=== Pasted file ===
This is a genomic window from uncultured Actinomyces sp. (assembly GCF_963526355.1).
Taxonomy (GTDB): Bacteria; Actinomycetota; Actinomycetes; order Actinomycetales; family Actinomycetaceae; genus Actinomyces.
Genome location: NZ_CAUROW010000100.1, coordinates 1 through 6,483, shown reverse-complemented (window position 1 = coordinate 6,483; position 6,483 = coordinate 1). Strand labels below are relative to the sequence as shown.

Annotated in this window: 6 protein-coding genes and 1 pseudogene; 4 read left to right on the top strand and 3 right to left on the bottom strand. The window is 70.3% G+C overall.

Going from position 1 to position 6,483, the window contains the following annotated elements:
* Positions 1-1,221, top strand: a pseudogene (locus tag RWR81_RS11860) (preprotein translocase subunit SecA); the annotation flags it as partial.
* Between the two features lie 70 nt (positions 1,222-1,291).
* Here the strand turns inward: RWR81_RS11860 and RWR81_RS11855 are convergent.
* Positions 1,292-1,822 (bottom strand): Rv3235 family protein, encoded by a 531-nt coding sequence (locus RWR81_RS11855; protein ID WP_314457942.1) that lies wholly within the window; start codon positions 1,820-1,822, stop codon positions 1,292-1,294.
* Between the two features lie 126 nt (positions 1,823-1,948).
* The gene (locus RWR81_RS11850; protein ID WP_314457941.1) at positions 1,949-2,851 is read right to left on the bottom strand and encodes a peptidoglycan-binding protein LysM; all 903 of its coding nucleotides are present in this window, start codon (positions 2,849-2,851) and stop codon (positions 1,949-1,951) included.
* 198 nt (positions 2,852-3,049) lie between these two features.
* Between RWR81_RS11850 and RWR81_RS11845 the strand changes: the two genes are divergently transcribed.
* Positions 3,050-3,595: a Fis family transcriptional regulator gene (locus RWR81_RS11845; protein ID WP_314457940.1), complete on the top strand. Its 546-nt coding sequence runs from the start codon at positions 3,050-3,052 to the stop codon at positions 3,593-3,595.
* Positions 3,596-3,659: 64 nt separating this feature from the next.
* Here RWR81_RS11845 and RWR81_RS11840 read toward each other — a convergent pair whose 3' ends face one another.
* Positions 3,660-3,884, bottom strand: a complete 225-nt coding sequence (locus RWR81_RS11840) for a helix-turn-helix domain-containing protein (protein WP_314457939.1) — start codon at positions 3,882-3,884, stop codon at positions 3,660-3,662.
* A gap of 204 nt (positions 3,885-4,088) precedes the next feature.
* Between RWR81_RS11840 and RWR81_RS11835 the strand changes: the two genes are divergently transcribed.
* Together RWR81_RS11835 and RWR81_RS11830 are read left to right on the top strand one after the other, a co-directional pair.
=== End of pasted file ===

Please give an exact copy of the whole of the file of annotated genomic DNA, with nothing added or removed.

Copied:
This is a genomic window from uncultured Actinomyces sp. (assembly GCF_963526355.1).
Taxonomy (GTDB): Bacteria; Actinomycetota; Actinomycetes; order Actinomycetales; family Actinomycetaceae; genus Actinomyces.
Genome location: NZ_CAUROW010000100.1, coordinates 1 through 6,483, shown reverse-complemented (window position 1 = coordinate 6,483; position 6,483 = coordinate 1). Strand labels below are relative to the sequence as shown.

Annotated in this window: 6 protein-coding genes and 1 pseudogene; 4 read left to right on the top strand and 3 right to left on the bottom strand. The window is 70.3% G+C overall.

Going from position 1 to position 6,483, the window contains the following annotated elements:
* Positions 1-1,221, top strand: a pseudogene (locus tag RWR81_RS11860) (preprotein translocase subunit SecA); the annotation flags it as partial.
* Between the two features lie 70 nt (positions 1,222-1,291).
* Here the strand turns inward: RWR81_RS11860 and RWR81_RS11855 are convergent.
* Positions 1,292-1,822 (bottom strand): Rv3235 family protein, encoded by a 531-nt coding sequence (locus RWR81_RS11855; protein ID WP_314457942.1) that lies wholly within the window; start codon positions 1,820-1,822, stop codon positions 1,292-1,294.
* Between the two features lie 126 nt (positions 1,823-1,948).
* The gene (locus RWR81_RS11850; protein ID WP_314457941.1) at positions 1,949-2,851 is read right to left on the bottom strand and encodes a peptidoglycan-binding protein LysM; all 903 of its coding nucleotides are present in this window, start codon (positions 2,849-2,851) and stop codon (positions 1,949-1,951) included.
* 198 nt (positions 2,852-3,049) lie between these two features.
* Between RWR81_RS11850 and RWR81_RS11845 the strand changes: the two genes are divergently transcribed.
* Positions 3,050-3,595: a Fis family transcriptional regulator gene (locus RWR81_RS11845; protein ID WP_314457940.1), complete on the top strand. Its 546-nt coding sequence runs from the start codon at positions 3,050-3,052 to the stop codon at positions 3,593-3,595.
* Positions 3,596-3,659: 64 nt separating this feature from the next.
* Here RWR81_RS11845 and RWR81_RS11840 read toward each other — a convergent pair whose 3' ends face one another.
* Positions 3,660-3,884, bottom strand: a complete 225-nt coding sequence (locus RWR81_RS11840) for a helix-turn-helix domain-containing protein (protein WP_314457939.1) — start codon at positions 3,882-3,884, stop codon at positions 3,660-3,662.
* A gap of 204 nt (positions 3,885-4,088) precedes the next feature.
* Between RWR81_RS11840 and RWR81_RS11835 the strand changes: the two genes are divergently transcribed.
* Together RWR81_RS11835 and RWR81_RS11830 are read left to right on the top strand one after the other, a co-directional pair.